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McMahon declares state of emergency for Onondaga County, orders school closures

SYRACUSE, N.Y. —  Onondaga County Executive Ryan McMahon on Saturday afternoon declared a state of emergency for the county and ordered its public schools to close by the end of the coming week.

The county’s schools are set to close Friday, March 20, at 4 p.m., will remain shuttered until after spring break, and will reopen April 14.

If Onondaga County gets a confirmed case of coronavirus, or COVID-19 before then, the schools would then close on Wednesday, March 18.


“Furthermore, as of [Saturday], all nonessential school activities are cancelled, including athletics, field trips, and extra-curricular activities,”  McMahon said in a news conference.

He also noted that any parent who wants to keep their kid(s) home, starting Monday, can keep their children home with them and “not have any repercussion on attendance.”

Following the county executive’s announcement, some public school districts in the county announced they would be closing immediately, effective this Monday. The districts include Fayetteville-Manlius, Jordan-Elbridge, and Skaneateles.

As of late Saturday afternoon, Onondaga County didn’t have any confirmed cases of the coronavirus, the Onondaga County executive said. He said 26 tests for the virus had come back negative.

Decision explained

The time in schools this week will give the respective administrations in each district the ability to plan, according to McMahon.

“We can’t just look at the process and just say we’re going to shut everything down. It’s not that simple. There’s process that everybody needs to look at,” McMahon told reporters.

For many children throughout Onondaga County, McMahon noted, the only meals that officials can guarantee that they get every day is breakfast and lunch.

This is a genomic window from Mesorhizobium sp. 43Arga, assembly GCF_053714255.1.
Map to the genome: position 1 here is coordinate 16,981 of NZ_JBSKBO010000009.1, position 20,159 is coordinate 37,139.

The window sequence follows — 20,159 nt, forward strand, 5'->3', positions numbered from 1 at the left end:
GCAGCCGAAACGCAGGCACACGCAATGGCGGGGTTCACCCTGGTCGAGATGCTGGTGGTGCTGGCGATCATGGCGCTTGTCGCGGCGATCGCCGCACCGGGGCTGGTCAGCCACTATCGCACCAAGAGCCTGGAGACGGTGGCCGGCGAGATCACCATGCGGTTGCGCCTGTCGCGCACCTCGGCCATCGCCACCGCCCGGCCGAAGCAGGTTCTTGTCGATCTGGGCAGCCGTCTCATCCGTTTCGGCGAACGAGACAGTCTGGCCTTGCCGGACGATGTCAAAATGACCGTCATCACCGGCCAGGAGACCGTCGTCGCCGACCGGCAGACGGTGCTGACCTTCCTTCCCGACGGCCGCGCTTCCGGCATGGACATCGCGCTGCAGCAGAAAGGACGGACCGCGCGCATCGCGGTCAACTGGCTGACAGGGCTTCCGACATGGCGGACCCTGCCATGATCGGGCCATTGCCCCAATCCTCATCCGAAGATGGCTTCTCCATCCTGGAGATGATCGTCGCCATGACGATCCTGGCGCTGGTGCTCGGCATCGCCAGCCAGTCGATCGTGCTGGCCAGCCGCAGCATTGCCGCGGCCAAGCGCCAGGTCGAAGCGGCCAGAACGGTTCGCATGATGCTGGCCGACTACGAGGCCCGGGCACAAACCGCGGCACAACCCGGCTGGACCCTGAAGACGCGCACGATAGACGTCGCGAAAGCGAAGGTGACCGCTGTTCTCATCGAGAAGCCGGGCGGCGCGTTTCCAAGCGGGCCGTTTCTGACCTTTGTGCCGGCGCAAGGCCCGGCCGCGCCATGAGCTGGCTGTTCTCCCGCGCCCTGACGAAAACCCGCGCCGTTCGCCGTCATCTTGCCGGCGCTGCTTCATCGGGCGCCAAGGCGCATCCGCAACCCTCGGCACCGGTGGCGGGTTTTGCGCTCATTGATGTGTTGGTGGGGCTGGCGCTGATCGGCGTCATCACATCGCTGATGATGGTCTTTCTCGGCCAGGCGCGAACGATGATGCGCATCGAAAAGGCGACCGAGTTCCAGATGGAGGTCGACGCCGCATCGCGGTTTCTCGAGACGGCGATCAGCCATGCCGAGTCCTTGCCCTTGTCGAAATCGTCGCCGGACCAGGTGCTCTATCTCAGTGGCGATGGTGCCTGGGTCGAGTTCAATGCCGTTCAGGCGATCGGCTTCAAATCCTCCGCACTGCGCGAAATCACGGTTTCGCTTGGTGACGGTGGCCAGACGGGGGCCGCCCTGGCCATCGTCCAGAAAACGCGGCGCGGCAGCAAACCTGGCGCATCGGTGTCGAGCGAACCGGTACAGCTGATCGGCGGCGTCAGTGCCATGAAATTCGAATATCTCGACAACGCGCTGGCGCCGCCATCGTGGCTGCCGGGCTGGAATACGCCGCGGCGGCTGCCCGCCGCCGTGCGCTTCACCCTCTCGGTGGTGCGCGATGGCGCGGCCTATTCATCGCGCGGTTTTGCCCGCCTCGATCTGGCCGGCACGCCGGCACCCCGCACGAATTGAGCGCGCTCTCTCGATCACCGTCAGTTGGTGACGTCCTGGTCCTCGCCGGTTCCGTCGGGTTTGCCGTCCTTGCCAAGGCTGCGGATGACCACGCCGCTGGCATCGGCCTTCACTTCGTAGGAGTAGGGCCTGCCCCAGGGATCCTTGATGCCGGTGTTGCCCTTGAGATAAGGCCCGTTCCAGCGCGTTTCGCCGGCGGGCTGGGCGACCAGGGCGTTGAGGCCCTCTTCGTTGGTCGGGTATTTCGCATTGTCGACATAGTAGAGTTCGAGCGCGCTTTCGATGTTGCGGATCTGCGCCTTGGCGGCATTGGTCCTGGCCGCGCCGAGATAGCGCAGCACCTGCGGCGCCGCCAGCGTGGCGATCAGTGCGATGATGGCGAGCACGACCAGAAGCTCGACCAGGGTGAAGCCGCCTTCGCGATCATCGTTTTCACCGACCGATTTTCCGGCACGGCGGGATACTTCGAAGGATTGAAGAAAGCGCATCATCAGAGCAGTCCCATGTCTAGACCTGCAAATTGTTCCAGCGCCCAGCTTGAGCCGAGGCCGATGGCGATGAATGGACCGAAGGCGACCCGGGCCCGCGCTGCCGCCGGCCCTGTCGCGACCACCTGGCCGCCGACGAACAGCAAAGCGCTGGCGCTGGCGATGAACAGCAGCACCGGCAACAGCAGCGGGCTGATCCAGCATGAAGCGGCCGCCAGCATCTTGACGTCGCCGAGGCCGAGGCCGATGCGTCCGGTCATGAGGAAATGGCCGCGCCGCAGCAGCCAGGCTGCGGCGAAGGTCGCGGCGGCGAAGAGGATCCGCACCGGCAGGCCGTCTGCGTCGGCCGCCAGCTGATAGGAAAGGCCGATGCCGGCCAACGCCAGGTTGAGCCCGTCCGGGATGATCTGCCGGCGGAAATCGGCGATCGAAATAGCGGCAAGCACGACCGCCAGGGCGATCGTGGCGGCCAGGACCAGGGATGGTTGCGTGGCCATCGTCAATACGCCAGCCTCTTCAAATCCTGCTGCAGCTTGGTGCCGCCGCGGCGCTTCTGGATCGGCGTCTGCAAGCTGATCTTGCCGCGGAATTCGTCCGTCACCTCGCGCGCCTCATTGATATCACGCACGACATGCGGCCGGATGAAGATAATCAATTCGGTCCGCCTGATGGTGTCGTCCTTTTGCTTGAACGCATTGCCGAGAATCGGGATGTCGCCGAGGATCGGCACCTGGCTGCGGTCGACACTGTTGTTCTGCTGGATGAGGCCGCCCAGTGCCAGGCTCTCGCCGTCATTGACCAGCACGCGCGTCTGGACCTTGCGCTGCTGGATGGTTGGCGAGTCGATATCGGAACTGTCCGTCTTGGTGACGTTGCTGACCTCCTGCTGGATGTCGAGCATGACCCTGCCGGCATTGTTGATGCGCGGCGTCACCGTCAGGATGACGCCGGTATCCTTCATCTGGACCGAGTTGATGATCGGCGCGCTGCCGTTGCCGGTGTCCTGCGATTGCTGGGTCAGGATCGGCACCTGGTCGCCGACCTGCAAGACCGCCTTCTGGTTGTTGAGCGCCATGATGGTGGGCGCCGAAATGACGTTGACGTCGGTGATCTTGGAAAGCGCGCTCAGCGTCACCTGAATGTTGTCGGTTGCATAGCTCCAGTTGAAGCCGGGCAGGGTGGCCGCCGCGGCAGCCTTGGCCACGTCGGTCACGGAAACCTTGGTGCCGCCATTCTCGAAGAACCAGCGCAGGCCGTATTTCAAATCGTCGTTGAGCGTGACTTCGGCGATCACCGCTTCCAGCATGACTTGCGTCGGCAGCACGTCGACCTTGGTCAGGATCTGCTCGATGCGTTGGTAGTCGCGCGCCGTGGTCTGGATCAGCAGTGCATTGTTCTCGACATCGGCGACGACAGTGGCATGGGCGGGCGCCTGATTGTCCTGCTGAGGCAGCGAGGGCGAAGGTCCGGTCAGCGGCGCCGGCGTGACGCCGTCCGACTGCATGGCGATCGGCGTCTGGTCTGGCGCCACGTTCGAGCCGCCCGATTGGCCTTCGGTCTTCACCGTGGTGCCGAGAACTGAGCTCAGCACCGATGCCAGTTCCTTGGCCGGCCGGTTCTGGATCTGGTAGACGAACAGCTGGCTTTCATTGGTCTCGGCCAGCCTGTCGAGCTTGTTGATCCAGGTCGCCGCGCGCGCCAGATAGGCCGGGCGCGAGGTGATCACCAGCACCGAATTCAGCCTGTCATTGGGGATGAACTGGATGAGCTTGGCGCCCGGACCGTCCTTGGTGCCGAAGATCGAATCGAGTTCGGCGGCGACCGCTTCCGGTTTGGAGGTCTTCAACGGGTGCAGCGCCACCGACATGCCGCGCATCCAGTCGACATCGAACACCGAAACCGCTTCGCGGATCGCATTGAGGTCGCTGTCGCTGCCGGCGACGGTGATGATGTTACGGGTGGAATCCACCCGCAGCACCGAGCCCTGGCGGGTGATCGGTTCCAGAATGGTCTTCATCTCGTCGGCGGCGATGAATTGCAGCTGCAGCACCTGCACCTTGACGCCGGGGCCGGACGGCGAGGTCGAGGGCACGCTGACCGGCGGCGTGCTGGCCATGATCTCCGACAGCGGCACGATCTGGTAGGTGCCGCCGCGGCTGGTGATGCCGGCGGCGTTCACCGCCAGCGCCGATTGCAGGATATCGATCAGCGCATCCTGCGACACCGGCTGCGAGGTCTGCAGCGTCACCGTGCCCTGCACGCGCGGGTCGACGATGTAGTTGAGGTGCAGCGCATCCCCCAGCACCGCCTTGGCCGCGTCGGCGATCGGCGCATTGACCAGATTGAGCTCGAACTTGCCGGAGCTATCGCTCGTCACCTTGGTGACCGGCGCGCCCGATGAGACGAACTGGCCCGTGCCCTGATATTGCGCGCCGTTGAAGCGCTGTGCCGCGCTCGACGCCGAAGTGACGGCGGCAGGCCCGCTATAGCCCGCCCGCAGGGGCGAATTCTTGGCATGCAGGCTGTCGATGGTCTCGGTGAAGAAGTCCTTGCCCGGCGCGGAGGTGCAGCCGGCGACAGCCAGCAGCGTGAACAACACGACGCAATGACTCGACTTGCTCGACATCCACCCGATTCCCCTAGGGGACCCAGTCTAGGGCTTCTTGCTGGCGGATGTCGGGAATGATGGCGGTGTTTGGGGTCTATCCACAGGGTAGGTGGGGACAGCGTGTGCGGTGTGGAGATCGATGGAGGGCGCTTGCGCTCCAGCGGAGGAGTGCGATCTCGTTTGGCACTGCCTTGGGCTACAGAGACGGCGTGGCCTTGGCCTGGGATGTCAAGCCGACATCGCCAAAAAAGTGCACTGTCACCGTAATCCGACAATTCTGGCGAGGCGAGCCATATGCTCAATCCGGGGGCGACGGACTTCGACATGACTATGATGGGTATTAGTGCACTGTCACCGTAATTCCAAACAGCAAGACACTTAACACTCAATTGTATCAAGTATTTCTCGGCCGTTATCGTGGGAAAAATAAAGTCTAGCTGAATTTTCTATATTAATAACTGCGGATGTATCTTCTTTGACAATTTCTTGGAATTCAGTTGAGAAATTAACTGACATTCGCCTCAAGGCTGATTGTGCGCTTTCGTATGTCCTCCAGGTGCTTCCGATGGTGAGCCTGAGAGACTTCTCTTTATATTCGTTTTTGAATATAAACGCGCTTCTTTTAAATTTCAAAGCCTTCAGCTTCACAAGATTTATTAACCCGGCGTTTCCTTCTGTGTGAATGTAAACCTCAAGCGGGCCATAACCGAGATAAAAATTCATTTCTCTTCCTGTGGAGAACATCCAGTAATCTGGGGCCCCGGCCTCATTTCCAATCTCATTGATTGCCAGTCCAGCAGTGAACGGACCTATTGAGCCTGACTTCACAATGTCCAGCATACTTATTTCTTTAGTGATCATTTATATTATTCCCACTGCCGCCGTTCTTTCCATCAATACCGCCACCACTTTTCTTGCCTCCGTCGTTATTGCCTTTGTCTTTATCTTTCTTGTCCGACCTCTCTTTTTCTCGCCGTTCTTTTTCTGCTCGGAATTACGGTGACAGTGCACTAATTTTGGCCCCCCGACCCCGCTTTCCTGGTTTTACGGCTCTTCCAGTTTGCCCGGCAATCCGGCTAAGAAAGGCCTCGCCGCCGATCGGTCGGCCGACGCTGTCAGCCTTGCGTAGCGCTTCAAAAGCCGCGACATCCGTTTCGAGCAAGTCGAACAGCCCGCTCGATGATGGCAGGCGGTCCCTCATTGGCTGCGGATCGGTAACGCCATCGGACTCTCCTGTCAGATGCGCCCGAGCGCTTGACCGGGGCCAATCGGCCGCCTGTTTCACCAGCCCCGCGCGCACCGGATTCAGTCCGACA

“We can’t guarantee that they’re getting dinner,” he added. “As the county executive and [for Syracuse Mayor Ben Walsh], our responsibility is to our community’s most vulnerable.”

Officials have plenty of factors to consider when deciding to close schools, according to McMahon.

“You have to look at virtual learning for the educators in each building. You have to look at child care for working parents,” he said.

Syracuse Mayor Ben Walsh said that he “fully” supports the decision, one that was made “collectively.”

“This gives us time to plan and to prepare,” Walsh said in his remarks. “We need to use the time that we have effectively … For some families, it’s easy to pivot and to change plans based on what happens with your children’s schedules. For many, it’s not.

One of the biggest impacts that officials are looking at before the county has a case of COVID-19 is the impact on the local health-care system.

“Many of our parents, who have children in our school districts throughout the county work at our hospitals. They work at our nursing homes. These are our front-line heroes in the event we need to address the COVID-19 virus,” said McMahon.

To have them at home without making good plans could be “detrimental” on the local medical infrastructure, he added.

The state of emergency allows county officials to “look at the data on the ground as we get data in from [Onondaga County Health Commissioner] Dr. [Indu] Gupta and her teams to make other informed decisions related to social distancing,” McMahon told reporters.

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